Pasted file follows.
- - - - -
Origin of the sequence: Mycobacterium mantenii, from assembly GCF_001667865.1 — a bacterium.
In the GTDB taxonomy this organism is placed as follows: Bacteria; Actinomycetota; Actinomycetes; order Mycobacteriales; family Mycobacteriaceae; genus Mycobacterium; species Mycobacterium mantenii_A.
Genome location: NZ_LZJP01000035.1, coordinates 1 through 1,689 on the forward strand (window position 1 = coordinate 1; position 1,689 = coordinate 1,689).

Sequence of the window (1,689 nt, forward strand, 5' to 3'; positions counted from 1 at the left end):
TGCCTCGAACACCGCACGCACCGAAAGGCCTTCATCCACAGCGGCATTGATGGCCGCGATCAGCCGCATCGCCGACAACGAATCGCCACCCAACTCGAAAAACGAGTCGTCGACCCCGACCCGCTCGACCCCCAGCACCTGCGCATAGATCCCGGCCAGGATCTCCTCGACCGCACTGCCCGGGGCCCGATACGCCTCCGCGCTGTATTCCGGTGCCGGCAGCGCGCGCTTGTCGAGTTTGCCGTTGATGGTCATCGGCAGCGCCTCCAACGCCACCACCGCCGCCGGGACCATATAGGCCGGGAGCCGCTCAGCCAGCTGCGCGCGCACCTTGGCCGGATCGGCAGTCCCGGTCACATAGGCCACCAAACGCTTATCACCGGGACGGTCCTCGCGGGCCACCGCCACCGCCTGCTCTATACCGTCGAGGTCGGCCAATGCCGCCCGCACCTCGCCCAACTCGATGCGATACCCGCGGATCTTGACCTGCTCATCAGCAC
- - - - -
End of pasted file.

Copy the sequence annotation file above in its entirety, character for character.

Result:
Origin of the sequence: Mycobacterium mantenii, from assembly GCF_001667865.1 — a bacterium.
In the GTDB taxonomy this organism is placed as follows: Bacteria; Actinomycetota; Actinomycetes; order Mycobacteriales; family Mycobacteriaceae; genus Mycobacterium; species Mycobacterium mantenii_A.
Genome location: NZ_LZJP01000035.1, coordinates 1 through 1,689 on the forward strand (window position 1 = coordinate 1; position 1,689 = coordinate 1,689).

Sequence of the window (1,689 nt, forward strand, 5' to 3'; positions counted from 1 at the left end):
TGCCTCGAACACCGCACGCACCGAAAGGCCTTCATCCACAGCGGCATTGATGGCCGCGATCAGCCGCATCGCCGACAACGAATCGCCACCCAACTCGAAAAACGAGTCGTCGACCCCGACCCGCTCGACCCCCAGCACCTGCGCATAGATCCCGGCCAGGATCTCCTCGACCGCACTGCCCGGGGCCCGATACGCCTCCGCGCTGTATTCCGGTGCCGGCAGCGCGCGCTTGTCGAGTTTGCCGTTGATGGTCATCGGCAGCGCCTCCAACGCCACCACCGCCGCCGGGACCATATAGGCCGGGAGCCGCTCAGCCAGCTGCGCGCGCACCTTGGCCGGATCGGCAGTCCCGGTCACATAGGCCACCAAACGCTTATCACCGGGACGGTCCTCGCGGGCCACCGCCACCGCCTGCTCTATACCGTCGAGGTCGGCCAATGCCGCCCGCACCTCGCCCAACTCGATGCGATACCCGCGGATCTTGACCTGCTCATCAGCAC